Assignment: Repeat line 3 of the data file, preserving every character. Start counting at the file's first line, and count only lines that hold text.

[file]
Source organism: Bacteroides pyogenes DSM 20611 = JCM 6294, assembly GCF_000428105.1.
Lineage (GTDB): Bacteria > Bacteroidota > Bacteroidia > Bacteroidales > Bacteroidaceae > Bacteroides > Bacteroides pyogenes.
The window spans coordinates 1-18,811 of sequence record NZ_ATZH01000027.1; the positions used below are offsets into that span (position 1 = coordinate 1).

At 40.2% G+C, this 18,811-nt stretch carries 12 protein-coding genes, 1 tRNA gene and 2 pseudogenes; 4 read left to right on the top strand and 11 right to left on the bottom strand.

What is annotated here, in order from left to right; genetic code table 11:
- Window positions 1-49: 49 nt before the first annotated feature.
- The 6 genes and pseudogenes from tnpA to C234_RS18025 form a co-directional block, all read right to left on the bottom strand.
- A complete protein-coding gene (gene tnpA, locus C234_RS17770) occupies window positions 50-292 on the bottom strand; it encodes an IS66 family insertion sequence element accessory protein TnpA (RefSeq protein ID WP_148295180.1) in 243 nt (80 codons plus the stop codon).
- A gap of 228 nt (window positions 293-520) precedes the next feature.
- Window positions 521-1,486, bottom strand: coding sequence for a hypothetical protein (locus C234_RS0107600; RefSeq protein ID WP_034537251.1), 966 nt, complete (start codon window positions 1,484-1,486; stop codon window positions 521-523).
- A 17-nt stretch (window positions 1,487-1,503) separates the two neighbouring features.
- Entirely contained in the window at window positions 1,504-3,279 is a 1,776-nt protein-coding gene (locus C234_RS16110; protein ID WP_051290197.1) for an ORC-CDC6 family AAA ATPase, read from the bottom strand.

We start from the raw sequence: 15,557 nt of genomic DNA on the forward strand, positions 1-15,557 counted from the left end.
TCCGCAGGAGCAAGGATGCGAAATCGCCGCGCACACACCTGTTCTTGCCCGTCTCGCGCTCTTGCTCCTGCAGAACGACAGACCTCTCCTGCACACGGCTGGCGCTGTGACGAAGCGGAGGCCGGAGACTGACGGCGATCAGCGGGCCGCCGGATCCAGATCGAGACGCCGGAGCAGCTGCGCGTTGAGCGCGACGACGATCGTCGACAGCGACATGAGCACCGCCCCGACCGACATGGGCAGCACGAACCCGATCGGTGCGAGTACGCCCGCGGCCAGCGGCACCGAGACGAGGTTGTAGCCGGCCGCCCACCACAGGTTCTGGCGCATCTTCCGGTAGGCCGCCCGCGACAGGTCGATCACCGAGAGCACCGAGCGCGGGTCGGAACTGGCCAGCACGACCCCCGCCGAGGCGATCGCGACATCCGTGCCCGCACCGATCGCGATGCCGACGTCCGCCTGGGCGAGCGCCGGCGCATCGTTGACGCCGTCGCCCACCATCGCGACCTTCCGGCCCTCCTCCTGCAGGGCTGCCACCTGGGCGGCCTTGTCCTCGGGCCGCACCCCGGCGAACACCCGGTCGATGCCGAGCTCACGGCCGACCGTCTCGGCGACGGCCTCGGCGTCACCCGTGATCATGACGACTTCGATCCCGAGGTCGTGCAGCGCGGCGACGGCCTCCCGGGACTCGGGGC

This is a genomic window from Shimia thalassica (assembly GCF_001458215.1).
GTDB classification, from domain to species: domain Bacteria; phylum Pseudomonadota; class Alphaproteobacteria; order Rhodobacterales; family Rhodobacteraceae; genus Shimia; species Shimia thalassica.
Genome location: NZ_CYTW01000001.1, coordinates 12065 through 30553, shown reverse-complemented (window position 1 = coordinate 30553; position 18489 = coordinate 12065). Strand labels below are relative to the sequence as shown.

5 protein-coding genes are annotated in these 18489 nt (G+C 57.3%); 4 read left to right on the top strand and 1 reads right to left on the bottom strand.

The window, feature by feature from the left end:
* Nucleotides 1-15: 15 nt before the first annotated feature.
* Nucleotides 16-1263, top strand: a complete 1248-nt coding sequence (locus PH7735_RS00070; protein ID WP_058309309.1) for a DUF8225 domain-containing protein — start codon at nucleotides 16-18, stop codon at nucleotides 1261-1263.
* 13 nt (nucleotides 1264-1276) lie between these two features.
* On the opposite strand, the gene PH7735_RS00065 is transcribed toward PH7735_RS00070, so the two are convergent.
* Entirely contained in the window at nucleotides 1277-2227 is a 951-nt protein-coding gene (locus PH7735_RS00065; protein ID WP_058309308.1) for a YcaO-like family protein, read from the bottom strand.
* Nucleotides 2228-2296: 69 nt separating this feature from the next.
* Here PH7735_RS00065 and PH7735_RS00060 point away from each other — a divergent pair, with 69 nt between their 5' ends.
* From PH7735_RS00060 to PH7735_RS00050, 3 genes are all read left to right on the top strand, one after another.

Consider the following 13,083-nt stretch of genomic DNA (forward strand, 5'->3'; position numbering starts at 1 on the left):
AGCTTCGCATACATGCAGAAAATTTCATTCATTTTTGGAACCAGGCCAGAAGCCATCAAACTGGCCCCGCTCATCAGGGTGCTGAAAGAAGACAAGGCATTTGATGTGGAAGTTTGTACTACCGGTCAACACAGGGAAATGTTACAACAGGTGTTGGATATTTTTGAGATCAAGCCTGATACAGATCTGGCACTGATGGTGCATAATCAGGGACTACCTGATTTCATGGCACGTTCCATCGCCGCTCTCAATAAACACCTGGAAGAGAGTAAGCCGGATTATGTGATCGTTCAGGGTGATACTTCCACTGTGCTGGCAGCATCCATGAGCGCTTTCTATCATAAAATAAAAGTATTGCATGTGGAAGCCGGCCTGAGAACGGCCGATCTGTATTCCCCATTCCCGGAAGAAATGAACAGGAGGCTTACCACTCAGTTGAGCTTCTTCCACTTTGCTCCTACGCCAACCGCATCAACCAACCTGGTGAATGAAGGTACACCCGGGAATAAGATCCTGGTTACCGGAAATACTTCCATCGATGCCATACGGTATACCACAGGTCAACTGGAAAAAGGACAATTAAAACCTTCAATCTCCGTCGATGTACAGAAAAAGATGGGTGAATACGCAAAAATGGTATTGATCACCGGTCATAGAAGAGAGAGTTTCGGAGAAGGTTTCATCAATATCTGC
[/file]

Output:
The window spans coordinates 1-18,811 of sequence record NZ_ATZH01000027.1; the positions used below are offsets into that span (position 1 = coordinate 1).